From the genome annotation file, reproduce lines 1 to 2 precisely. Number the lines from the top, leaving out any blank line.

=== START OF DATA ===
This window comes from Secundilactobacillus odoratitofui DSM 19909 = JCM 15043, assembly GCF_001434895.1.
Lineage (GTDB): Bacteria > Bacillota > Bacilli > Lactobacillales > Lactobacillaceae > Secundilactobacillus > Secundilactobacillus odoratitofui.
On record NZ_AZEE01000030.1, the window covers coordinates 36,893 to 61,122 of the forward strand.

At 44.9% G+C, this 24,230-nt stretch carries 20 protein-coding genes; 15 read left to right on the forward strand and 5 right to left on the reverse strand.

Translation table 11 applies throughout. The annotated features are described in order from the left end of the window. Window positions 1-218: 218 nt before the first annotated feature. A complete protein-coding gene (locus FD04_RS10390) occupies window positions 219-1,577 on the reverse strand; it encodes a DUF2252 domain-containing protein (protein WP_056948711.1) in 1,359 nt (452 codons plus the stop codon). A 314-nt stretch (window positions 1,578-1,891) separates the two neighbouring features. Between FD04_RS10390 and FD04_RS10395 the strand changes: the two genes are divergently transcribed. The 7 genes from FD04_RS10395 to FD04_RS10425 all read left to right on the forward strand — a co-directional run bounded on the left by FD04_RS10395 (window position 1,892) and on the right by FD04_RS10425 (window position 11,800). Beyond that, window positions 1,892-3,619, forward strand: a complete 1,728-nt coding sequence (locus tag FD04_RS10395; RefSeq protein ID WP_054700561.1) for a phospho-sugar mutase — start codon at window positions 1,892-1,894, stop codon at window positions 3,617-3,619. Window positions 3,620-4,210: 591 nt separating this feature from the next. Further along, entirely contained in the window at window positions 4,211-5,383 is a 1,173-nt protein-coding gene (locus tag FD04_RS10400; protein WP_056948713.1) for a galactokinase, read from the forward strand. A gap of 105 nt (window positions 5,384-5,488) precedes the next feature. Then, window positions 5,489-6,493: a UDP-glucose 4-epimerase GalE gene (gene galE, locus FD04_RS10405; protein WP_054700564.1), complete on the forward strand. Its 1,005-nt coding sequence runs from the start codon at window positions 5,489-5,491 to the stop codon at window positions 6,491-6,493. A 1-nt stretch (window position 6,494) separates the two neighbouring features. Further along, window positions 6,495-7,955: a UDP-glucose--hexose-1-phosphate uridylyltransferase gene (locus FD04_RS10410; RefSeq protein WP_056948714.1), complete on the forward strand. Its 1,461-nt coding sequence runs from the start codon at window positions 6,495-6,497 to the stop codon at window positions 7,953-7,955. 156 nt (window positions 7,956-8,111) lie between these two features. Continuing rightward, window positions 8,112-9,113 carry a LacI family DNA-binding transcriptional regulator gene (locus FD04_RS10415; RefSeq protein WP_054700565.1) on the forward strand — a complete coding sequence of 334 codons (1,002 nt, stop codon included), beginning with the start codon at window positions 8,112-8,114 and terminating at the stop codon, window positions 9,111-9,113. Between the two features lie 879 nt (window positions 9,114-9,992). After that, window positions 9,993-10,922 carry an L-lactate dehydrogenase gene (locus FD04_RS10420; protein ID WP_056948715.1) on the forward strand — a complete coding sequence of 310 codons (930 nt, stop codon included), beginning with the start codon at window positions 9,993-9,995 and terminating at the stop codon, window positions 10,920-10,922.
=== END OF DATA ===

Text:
This window comes from Secundilactobacillus odoratitofui DSM 19909 = JCM 15043, assembly GCF_001434895.1.
Lineage (GTDB): Bacteria > Bacillota > Bacilli > Lactobacillales > Lactobacillaceae > Secundilactobacillus > Secundilactobacillus odoratitofui.